On the collaboration with Bernhard Lang

Excerpts of a lecture demonstration on the occasion of the symposium "Geste. Sich bewegen" in Düsseldorf, December 2nd, 2006, at Tanzhaus NRW


I want to sketch the relationship between my choreographic work and the work of Austrian filmmakers and composers and their references to each others' work: the experimental filmmaker Peter Kubelka, whose "metric films" of the 1950s were influentual for the next generation, for example for Martin Arnold. As much as Martin Arnold's work points to Kubelka it is equally influental for other art forms and artists, such as composer Bernhard Lang. As a choreographer I collaborate with Bernhard Lang, and earlier I worked with Peter Kubelka. Martin Arnold has also influenced me.


The four of us are joined by a structural approach to movement, be it physical, musical or cinematic movement. At the core of our working methods lies Kubelka's finding that film is not movement per se, but a succession of 24 projected stills per second, which we as the viewers interpret as movement. The consequence for Kubelka was to define the notion of material quite specifically. The essence of film, he concludes, lies in the work with the single frame. Structurally, film is related to music and architecture and not to theatre or literature.


In my first collaboration with Bernhard Lang, TRIKE summer (2004), musical movement and physical movement proceed with the same fundamental intention. In "A Room Full of Shoes" a computer program developed by Bernhard Lang works itself through an orchestral phrase in a stuttering, jittering way, which out of a few bars generates a half hour work oscillating between nervousness and meditation. In our loop aesthetic we use a notion of repetition, which - different from minimalism - is striving for complexity. Repetition is nurtured by complexity if some parameters change within the repeating element or if the rules of generating the repetition are complex. The repetitive elements have to be extremely small, in music something like split seconds. In dance the movement can be small as long as it still shows impulse and intention.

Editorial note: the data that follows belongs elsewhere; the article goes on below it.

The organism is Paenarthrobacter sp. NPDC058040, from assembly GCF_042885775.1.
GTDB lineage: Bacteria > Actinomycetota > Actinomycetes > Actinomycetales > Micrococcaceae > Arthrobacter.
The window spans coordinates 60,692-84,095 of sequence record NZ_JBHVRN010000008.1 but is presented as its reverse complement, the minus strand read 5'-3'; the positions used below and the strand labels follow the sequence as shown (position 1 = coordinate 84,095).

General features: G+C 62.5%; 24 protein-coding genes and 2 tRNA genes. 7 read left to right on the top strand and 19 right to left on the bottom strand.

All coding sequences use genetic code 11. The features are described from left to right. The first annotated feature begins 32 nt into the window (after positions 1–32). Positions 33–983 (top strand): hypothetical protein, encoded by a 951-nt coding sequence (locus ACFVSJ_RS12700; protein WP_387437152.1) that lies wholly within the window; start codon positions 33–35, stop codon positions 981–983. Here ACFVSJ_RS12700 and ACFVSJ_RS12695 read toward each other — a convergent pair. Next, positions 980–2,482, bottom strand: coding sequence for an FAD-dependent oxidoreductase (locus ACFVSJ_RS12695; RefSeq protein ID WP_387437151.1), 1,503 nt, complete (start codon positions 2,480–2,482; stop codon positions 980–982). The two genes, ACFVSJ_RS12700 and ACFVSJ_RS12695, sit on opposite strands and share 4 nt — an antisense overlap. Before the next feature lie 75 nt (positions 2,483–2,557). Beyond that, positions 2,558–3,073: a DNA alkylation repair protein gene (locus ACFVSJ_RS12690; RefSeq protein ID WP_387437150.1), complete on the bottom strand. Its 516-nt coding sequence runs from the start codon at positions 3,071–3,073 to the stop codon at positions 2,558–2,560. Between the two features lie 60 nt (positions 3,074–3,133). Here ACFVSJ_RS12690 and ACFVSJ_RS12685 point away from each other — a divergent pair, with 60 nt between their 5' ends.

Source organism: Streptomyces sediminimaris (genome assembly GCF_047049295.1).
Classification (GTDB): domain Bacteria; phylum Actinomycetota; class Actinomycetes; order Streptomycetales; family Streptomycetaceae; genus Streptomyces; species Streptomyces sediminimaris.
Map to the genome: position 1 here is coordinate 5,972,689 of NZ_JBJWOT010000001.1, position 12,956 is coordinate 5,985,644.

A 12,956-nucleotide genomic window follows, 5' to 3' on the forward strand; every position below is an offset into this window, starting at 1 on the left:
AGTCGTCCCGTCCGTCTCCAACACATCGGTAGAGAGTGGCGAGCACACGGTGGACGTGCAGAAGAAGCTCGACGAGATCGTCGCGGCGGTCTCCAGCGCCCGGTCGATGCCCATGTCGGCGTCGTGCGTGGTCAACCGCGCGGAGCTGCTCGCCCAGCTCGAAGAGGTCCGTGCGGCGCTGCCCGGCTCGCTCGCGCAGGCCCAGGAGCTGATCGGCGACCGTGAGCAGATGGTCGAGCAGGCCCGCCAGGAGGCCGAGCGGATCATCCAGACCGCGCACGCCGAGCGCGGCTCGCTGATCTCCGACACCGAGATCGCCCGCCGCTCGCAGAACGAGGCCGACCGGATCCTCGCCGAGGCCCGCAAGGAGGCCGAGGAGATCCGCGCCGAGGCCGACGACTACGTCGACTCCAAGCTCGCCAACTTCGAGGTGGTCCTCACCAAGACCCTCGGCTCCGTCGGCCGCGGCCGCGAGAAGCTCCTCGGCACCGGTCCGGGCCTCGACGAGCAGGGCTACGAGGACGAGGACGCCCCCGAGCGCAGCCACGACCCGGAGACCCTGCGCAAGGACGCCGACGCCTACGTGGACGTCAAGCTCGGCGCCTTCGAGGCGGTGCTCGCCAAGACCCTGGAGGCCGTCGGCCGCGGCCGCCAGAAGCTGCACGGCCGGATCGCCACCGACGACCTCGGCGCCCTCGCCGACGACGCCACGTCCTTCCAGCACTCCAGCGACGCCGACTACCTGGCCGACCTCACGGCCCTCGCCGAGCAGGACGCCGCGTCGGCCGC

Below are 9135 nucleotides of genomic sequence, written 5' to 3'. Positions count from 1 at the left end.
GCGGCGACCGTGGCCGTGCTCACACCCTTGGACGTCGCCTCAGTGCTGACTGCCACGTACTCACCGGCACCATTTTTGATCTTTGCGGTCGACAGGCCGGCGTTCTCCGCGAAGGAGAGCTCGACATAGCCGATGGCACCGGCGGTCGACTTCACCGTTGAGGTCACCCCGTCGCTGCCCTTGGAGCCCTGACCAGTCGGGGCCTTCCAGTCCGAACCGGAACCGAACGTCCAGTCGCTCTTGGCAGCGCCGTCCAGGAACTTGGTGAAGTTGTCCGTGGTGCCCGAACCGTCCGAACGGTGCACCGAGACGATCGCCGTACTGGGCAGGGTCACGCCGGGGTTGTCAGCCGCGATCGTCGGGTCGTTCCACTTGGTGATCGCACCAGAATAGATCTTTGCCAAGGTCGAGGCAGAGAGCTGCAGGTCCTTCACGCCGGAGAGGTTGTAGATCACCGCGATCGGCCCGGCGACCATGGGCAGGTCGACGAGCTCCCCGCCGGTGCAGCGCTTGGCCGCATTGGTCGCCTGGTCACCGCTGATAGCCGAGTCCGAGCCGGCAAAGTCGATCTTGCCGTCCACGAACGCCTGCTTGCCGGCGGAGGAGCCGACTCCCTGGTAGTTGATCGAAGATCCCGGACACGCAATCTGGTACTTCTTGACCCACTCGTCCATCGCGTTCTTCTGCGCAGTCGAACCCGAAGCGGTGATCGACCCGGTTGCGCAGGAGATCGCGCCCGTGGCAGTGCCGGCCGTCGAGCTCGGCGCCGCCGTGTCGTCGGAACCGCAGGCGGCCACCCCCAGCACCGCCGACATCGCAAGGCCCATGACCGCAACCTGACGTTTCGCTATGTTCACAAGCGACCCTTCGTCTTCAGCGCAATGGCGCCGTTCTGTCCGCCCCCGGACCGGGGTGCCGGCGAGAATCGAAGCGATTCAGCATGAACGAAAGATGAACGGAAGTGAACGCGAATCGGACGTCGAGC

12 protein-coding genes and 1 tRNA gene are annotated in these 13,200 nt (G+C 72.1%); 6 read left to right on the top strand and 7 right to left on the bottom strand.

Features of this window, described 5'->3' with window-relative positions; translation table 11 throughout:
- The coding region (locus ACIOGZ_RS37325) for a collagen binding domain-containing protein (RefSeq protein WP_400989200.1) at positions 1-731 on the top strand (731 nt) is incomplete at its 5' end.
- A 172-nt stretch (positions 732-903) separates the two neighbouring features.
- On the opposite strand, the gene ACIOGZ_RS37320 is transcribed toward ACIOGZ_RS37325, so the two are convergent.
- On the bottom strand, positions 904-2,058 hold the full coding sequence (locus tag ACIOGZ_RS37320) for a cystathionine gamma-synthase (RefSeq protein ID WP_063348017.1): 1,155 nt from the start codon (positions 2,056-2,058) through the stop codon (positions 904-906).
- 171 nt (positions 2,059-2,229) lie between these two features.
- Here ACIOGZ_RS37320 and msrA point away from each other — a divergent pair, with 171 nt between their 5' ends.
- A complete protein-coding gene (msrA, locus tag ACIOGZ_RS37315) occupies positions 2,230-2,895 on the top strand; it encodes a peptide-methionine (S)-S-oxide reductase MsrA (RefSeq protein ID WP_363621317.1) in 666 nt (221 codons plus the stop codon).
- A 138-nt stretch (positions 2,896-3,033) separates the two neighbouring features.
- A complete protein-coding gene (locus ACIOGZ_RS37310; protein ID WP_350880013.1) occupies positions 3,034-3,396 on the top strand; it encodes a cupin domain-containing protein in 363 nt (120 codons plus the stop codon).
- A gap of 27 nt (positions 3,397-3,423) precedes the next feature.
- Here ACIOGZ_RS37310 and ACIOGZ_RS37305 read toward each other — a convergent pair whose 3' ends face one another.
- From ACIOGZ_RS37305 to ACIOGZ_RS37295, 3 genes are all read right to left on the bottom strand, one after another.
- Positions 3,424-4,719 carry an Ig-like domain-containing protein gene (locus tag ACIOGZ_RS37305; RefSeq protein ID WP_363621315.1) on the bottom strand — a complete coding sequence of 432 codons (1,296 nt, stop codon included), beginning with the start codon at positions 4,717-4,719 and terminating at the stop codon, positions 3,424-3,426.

Bernhard Lang and I explore irregular non-static operations of these smallest entities that produce the opposite of mechanically performed repetition, role model DJing. The movement has the appearance of being looked at under a microscope: short images of content, even psychology and narration come up, only to be manipulated the next moment. A fleeting movement-image, constantly oszillating between form and change.


With "A Room Full of Shoes" Bernhard Lang emphasizes his references to the films of Martin Arnold. Martin Arnold's trilogy (Pièce Touchèe 1989, Passage à l'acte 1993 and Alone. Life wastes Andy Hardy 1998) consists of found footage of film scenes lasting twenty seconds each. He deconstructs them and then multiplies the single frames. Through repetition, reversin g and inversion he produces jumps in the movement of the scene. Arnold's method dissects the material and shows structures of sexuality and violence in superficially harmless situations.


In contrast to film- and video images human movement offers fundamentally different parameters in order to travel tiny distances forward and backward along an outlined movement track. The rehearsal process of TRIKE summer was an exploration of the physical consequences of cutting an originally organic move into loop segments, setting loop-points at surprising moments – in the midst of a movement impulse, against gravity – but in a way that is not too tiring for the dancer. Beside obvious differences in the repetition concerning speed and dynamics there is also the variation in the coordination of human movement. While the viewer is still getting used to the irreglular, scratching movement, the dancer can shift the coordination between head and arm, arm and leg, left and right and thus find herself in a precarious situation. Veronika Zott is especially gifted to play with these coordinative shifts.